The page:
More seriously, the dialogue is uneven. The family interactions are very good in both scripting and direction, but some of the other conversations get weird, especially some of the ones between Riley and Erin, which have a definite tendency to drag. There are several extended monologues in the series, some of which work better than others; Erin’s final monologue, built on the earlier conversation and quasi-debate between her Catholicism and Riley’s atheism, seems to be trying to weld the two, and the result is the dullest, most unsatisfying expression of vague undergraduate pantheism I’ve ever heard. Additionally, the all-important conversation between Fr. Paul and Mildred, though it thematically lies behind almost everything he’s done, is so understated that it feels like an afterthought. I personally also felt like Bev pulling out the “terrorist” bit in the last episode was a boringly obvious choice to make with her character, though your mileage may vary.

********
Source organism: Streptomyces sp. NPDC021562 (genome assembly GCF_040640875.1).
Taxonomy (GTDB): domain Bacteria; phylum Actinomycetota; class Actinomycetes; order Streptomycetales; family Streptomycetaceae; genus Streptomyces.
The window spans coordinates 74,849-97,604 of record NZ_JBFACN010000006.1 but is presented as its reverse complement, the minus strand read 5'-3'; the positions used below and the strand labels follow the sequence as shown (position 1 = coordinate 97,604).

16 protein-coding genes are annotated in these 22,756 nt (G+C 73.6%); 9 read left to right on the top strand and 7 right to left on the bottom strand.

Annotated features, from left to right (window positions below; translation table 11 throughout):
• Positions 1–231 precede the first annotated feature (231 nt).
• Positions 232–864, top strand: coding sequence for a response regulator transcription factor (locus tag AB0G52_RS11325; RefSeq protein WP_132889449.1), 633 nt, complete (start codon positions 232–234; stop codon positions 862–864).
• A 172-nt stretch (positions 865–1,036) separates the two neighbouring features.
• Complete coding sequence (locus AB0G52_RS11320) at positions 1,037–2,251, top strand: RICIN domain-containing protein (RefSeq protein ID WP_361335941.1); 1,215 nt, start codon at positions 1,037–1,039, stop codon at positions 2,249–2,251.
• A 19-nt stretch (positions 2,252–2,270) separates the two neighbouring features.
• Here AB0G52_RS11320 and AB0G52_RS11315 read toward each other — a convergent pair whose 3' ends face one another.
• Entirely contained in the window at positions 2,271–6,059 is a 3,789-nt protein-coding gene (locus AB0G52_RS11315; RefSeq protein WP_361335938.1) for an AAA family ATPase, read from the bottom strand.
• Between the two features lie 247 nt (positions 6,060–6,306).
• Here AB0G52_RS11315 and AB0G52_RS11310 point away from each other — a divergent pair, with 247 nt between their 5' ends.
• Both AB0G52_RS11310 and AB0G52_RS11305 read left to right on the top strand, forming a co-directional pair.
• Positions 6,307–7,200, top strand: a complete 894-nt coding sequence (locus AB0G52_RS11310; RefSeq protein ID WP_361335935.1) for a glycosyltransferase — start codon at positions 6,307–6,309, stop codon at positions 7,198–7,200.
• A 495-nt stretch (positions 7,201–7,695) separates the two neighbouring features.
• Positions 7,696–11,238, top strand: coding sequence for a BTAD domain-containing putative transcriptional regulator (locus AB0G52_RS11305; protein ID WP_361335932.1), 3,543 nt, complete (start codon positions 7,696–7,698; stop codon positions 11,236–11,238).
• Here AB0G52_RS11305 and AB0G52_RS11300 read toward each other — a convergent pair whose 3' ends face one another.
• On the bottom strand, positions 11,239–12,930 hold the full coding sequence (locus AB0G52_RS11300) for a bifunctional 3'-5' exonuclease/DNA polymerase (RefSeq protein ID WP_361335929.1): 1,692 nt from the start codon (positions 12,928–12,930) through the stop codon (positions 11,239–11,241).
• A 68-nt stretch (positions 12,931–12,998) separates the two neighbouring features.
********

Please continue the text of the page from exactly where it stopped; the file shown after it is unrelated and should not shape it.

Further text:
The show’s depiction of atheism is a little unsatisfying in general (oddly enough, given the creator and director). The only confirmed atheist of the show—and even his beliefs are slightly ambiguous by the end—is Riley; in the aforementioned conversation with Erin, the dialogue does highlight that there’s a sentimental and even somewhat self-serving element in his atheism, a craving to be free of responsibility and guilt. But, unlike the complexity that leavens the show’s portrayal of religion, there are no other clear exemplars of irreligion. The closest we really get is Dr. Gunning, who is not a regular churchgoer, but her beliefs aren’t really explored one way or the other.